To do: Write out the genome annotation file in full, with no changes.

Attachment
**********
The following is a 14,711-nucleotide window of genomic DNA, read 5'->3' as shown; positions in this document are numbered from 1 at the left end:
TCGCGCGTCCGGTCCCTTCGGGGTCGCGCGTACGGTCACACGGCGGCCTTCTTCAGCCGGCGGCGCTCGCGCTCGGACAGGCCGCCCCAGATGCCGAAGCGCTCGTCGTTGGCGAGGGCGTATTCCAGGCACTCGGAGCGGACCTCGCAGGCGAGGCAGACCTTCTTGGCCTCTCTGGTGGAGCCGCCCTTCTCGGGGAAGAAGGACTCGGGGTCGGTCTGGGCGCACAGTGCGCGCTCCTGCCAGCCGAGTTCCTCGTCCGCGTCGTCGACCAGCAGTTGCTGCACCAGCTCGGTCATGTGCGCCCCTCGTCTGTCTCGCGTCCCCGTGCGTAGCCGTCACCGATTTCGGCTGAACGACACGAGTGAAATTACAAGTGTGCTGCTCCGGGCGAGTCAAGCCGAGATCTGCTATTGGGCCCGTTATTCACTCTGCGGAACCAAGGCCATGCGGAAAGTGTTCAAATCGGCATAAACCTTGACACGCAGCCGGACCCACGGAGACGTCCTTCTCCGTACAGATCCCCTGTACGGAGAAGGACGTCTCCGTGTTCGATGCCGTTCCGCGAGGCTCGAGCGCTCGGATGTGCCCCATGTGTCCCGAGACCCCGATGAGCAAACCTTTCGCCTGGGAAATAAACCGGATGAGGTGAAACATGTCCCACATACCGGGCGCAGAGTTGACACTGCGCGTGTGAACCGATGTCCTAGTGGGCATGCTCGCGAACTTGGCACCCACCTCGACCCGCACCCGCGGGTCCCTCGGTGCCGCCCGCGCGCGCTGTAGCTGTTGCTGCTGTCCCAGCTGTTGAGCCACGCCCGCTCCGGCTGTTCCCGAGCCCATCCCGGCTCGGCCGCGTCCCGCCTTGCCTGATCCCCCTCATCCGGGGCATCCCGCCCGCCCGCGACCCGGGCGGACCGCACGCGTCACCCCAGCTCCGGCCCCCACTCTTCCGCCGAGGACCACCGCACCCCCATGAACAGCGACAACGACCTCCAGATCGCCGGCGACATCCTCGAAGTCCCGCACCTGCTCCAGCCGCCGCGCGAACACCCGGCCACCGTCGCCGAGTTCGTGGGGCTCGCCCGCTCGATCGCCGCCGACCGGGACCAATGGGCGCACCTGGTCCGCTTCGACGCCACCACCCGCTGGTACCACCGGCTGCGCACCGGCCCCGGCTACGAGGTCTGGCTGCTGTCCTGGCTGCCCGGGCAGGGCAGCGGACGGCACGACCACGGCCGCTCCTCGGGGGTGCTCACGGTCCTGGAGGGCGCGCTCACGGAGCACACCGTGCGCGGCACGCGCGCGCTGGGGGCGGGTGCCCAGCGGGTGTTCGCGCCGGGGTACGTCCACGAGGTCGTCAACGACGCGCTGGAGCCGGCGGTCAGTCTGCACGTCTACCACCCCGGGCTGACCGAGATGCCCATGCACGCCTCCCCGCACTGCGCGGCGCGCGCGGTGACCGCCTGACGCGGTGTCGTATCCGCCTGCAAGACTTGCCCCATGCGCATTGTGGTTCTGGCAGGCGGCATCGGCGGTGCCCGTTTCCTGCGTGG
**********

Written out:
The following is a 14,711-nucleotide window of genomic DNA, read 5'->3' as shown; positions in this document are numbered from 1 at the left end:
TCGCGCGTCCGGTCCCTTCGGGGTCGCGCGTACGGTCACACGGCGGCCTTCTTCAGCCGGCGGCGCTCGCGCTCGGACAGGCCGCCCCAGATGCCGAAGCGCTCGTCGTTGGCGAGGGCGTATTCCAGGCACTCGGAGCGGACCTCGCAGGCGAGGCAGACCTTCTTGGCCTCTCTGGTGGAGCCGCCCTTCTCGGGGAAGAAGGACTCGGGGTCGGTCTGGGCGCACAGTGCGCGCTCCTGCCAGCCGAGTTCCTCGTCCGCGTCGTCGACCAGCAGTTGCTGCACCAGCTCGGTCATGTGCGCCCCTCGTCTGTCTCGCGTCCCCGTGCGTAGCCGTCACCGATTTCGGCTGAACGACACGAGTGAAATTACAAGTGTGCTGCTCCGGGCGAGTCAAGCCGAGATCTGCTATTGGGCCCGTTATTCACTCTGCGGAACCAAGGCCATGCGGAAAGTGTTCAAATCGGCATAAACCTTGACACGCAGCCGGACCCACGGAGACGTCCTTCTCCGTACAGATCCCCTGTACGGAGAAGGACGTCTCCGTGTTCGATGCCGTTCCGCGAGGCTCGAGCGCTCGGATGTGCCCCATGTGTCCCGAGACCCCGATGAGCAAACCTTTCGCCTGGGAAATAAACCGGATGAGGTGAAACATGTCCCACATACCGGGCGCAGAGTTGACACTGCGCGTGTGAACCGATGTCCTAGTGGGCATGCTCGCGAACTTGGCACCCACCTCGACCCGCACCCGCGGGTCCCTCGGTGCCGCCCGCGCGCGCTGTAGCTGTTGCTGCTGTCCCAGCTGTTGAGCCACGCCCGCTCCGGCTGTTCCCGAGCCCATCCCGGCTCGGCCGCGTCCCGCCTTGCCTGATCCCCCTCATCCGGGGCATCCCGCCCGCCCGCGACCCGGGCGGACCGCACGCGTCACCCCAGCTCCGGCCCCCACTCTTCCGCCGAGGACCACCGCACCCCCATGAACAGCGACAACGACCTCCAGATCGCCGGCGACATCCTCGAAGTCCCGCACCTGCTCCAGCCGCCGCGCGAACACCCGGCCACCGTCGCCGAGTTCGTGGGGCTCGCCCGCTCGATCGCCGCCGACCGGGACCAATGGGCGCACCTGGTCCGCTTCGACGCCACCACCCGCTGGTACCACCGGCTGCGCACCGGCCCCGGCTACGAGGTCTGGCTGCTGTCCTGGCTGCCCGGGCAGGGCAGCGGACGGCACGACCACGGCCGCTCCTCGGGGGTGCTCACGGTCCTGGAGGGCGCGCTCACGGAGCACACCGTGCGCGGCACGCGCGCGCTGGGGGCGGGTGCCCAGCGGGTGTTCGCGCCGGGGTACGTCCACGAGGTCGTCAACGACGCGCTGGAGCCGGCGGTCAGTCTGCACGTCTACCACCCCGGGCTGACCGAGATGCCCATGCACGCCTCCCCGCACTGCGCGGCGCGCGCGGTGACCGCCTGACGCGGTGTCGTATCCGCCTGCAAGACTTGCCCCATGCGCATTGTGGTTCTGGCAGGCGGCATCGGCGGTGCCCGTTTCCTGCGTGG